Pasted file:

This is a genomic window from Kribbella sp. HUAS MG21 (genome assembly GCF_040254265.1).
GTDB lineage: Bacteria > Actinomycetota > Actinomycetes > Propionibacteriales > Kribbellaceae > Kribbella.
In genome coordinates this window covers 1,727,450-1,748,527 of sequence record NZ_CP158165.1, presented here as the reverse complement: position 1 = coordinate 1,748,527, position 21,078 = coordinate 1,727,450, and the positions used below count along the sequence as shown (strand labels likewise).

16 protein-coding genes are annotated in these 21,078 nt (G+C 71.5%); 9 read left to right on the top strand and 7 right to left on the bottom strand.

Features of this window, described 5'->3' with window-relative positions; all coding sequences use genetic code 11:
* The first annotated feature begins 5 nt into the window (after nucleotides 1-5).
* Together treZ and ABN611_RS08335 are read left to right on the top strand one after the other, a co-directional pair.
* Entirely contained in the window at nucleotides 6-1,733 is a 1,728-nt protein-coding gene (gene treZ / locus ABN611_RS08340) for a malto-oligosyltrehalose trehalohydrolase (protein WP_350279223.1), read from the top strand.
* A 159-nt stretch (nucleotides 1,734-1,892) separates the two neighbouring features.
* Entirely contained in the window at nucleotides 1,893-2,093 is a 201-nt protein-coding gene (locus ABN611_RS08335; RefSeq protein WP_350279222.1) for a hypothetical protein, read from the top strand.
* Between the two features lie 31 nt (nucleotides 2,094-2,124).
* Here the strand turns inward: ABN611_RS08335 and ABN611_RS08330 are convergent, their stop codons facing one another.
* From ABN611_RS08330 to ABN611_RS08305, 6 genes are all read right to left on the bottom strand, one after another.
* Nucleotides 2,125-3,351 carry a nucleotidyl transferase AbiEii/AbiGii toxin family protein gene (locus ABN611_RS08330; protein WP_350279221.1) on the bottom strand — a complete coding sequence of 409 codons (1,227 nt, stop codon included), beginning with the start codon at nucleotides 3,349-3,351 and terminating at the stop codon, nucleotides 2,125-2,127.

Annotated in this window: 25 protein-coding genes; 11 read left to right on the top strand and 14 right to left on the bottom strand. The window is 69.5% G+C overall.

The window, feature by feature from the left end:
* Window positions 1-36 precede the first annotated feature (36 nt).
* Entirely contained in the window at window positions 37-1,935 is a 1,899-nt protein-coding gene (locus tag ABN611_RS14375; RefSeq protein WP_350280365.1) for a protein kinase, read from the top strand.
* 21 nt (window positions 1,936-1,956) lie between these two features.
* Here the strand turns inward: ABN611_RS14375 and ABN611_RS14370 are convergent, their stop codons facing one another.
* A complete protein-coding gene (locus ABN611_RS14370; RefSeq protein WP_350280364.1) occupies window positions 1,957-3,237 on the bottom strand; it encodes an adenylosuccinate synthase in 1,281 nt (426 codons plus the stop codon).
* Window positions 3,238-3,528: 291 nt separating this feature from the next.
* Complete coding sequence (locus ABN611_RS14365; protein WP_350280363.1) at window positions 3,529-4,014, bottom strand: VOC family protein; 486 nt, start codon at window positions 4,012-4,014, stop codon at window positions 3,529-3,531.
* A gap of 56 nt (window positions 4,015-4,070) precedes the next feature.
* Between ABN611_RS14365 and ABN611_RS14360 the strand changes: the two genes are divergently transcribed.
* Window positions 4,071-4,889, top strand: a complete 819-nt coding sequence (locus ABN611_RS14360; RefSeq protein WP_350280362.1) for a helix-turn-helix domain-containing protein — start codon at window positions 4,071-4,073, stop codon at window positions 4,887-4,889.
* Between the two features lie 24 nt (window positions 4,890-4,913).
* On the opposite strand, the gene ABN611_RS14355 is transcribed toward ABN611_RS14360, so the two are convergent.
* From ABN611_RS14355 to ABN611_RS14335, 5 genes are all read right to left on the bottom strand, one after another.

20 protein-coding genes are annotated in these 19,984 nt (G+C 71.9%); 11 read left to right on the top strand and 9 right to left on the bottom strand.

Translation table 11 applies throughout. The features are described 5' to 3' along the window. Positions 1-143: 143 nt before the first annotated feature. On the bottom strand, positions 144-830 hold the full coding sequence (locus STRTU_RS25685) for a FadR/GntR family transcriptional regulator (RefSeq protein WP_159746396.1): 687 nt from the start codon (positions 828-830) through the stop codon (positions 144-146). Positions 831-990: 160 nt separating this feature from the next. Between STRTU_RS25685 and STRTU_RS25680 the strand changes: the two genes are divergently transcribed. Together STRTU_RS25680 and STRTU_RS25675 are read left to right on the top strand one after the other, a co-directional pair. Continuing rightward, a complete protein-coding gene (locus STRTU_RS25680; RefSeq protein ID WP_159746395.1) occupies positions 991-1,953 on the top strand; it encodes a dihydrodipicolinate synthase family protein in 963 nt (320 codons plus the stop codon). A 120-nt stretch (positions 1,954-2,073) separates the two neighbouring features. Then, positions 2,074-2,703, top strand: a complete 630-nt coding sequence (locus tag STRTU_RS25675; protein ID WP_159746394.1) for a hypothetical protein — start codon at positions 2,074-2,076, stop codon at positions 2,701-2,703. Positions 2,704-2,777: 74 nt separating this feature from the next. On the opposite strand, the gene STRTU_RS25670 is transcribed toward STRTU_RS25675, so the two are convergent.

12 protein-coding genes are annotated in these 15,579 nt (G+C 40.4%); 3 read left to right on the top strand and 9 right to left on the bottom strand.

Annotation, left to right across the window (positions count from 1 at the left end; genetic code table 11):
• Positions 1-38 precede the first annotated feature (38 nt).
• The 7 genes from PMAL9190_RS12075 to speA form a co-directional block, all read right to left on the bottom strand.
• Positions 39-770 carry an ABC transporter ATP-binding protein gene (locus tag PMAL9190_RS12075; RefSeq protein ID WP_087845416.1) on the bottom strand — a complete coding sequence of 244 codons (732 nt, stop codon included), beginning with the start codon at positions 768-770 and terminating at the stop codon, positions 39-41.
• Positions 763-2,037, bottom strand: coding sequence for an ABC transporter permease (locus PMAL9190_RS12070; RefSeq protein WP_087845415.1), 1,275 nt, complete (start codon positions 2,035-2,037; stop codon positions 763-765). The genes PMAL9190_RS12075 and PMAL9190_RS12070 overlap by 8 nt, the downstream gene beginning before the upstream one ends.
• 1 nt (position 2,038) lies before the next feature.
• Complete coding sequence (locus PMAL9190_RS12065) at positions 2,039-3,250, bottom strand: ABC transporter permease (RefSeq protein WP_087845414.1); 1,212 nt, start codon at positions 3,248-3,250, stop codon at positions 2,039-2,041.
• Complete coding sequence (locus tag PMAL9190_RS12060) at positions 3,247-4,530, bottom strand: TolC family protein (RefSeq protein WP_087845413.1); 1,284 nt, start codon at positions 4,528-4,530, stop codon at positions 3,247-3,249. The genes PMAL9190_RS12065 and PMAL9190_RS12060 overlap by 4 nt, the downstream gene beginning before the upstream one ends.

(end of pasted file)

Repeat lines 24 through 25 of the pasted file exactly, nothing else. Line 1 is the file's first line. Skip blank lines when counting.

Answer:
* A gap of 56 nt (window positions 4,015-4,070) precedes the next feature.
* Between ABN611_RS14365 and ABN611_RS14360 the strand changes: the two genes are divergently transcribed.